If we believe in God we can see how prayer may be a great spiritual force behind all things. Whether as regards human beings or the natural world, God works in and through what we call natural laws, that is, he fulfils his will in the world through the ordinary action of mankind. If there is a definite purpose in the world, and if that purpose is being gradually worked out, it is wrought out, not through any action of God apart from mankind, but by God working in and through mankind. Most of us would believe that there is a divine purpose in history, that the course of the world shows clearly that everything is tending towards some goal, which we only very imperfectly understand. Now this purpose of God in history has come about, not by direct interference, as people fancied in the mythological age, but through God using human instruments to fulfil his will. Such would always be the conception of any great religious worker. He knows that he accomplishes nothing by himself, but simply as the instrument of God who has called him to his work. What the religious teacher with his deeper insight feels, is really happening in the case of all men. They are the unconscious instruments of God's will.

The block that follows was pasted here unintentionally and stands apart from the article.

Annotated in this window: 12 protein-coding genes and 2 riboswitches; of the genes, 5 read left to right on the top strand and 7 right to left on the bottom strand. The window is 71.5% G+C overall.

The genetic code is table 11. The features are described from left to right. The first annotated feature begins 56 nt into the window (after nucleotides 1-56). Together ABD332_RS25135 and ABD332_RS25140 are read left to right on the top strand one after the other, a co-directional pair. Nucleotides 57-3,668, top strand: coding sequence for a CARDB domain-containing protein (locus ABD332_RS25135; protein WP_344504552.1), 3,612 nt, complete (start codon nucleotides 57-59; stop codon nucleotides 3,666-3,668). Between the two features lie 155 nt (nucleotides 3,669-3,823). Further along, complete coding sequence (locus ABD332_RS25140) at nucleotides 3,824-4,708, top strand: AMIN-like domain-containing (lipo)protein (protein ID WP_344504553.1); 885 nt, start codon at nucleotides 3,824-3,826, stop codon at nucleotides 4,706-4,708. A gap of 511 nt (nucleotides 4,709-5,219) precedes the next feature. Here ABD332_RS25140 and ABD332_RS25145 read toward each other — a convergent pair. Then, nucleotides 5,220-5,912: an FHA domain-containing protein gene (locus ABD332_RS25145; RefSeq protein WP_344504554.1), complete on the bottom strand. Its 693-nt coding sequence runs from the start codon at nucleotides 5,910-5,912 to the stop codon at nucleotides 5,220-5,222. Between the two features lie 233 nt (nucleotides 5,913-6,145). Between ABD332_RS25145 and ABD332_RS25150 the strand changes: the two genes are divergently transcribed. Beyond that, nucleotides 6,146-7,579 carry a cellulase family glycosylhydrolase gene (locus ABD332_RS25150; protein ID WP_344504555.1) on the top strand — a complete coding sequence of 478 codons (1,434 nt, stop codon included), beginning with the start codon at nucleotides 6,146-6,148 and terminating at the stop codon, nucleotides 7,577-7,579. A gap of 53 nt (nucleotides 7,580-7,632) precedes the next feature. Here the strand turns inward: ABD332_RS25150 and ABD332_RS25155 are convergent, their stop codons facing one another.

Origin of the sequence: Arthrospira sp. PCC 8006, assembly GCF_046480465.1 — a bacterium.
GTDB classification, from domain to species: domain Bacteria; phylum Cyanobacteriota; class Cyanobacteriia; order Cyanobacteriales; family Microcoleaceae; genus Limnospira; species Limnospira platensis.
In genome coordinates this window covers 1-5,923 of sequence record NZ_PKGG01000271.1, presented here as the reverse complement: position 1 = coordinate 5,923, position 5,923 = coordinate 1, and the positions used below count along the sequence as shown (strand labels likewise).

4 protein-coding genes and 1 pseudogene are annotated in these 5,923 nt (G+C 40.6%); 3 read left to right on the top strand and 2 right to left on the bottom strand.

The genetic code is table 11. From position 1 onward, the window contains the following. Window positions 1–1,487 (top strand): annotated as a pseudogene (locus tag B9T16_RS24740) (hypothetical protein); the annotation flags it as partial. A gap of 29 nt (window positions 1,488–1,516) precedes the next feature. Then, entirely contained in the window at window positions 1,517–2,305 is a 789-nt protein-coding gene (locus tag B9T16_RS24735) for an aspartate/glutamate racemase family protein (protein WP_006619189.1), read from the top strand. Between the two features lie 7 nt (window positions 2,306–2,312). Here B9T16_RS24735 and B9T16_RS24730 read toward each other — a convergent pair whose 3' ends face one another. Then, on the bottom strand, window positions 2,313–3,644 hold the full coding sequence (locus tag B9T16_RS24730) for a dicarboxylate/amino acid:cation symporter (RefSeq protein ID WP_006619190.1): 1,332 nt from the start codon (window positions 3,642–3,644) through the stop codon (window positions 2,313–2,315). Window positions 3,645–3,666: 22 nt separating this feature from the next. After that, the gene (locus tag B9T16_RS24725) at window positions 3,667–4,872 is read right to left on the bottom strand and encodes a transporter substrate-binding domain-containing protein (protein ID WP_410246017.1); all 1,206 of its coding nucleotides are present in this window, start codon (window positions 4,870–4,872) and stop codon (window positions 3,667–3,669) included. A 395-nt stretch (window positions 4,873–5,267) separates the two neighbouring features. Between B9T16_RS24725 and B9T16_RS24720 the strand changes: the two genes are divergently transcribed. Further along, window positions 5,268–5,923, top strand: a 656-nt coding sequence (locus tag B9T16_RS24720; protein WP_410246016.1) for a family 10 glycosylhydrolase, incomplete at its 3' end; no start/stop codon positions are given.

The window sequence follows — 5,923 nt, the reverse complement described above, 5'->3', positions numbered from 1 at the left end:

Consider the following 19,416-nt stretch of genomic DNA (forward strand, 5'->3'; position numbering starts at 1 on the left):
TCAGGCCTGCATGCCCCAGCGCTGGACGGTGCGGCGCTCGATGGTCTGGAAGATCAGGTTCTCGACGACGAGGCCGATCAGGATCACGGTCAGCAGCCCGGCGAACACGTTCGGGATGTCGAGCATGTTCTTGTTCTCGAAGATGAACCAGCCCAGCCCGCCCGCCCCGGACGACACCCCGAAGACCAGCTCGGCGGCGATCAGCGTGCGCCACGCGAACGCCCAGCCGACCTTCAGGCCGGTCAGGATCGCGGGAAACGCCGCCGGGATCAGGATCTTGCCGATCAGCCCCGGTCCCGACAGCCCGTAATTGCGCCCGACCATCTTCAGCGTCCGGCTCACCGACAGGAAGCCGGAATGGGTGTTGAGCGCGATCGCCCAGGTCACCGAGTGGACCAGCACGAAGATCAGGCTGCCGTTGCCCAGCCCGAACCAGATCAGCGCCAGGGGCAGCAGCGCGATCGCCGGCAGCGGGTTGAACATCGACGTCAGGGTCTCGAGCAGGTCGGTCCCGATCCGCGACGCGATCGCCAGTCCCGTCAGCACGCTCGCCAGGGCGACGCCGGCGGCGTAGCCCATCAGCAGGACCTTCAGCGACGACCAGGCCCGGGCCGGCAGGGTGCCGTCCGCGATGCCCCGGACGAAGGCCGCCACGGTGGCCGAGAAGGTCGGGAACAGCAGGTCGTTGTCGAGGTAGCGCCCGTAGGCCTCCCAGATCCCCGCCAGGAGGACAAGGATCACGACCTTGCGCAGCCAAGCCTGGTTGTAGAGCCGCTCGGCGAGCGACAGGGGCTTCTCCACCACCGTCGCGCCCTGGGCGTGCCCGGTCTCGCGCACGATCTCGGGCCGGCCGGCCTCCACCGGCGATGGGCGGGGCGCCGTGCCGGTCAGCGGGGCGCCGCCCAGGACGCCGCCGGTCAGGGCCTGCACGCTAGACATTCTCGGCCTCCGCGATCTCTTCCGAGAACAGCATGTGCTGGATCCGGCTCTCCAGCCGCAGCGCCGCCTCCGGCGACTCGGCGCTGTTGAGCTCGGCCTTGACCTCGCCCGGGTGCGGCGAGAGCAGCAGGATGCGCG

A study of Christian Science illustrates this argument. A Christian Scientist holds that it is wrong to have recourse to medical skill, and would rely only on prayer. If the above argument is correct he is wrong both theologically and scientifically. He is as wrong-headed as a farmer would be who thought it sufficient to go to Church and did not take the trouble to cultivate his land properly. Both alike are entirely ignoring what we are able to learn about God's work in the universe. It is only by studying God's laws in the universe that we are able, at first unconsciously and later consciously, to adapt the universe to our purpose. Health and disease are dependent upon scientific laws. If we wish to cure people we must study the scientific laws of health and disease, and work in accordance with them. There is much out of our control. The issue depends upon forces which are in the hand of God. We pray him to help us in our work, but it is blasphemous to pray if we have not ourselves acted in accordance with God's laws as revealed to us in science. The only reason why Christian Science has a certain speciousness to some people is that the influence of mind or spirit on the body is a definite factor in life, and that there has been a tendency on the part of many physicians to ignore it. The spiritual con- -dition of persons who are ill has an influence on their recovery, and on that the Christian Science builds up its erroneous creed. The good Christian knows that if he is to be cured he must do everything which science directs, but the ultimate result is in God's hands, and our prayers, as part of the spiritual cause of things in the world, may be part of the means through which God accomplishes his purpose.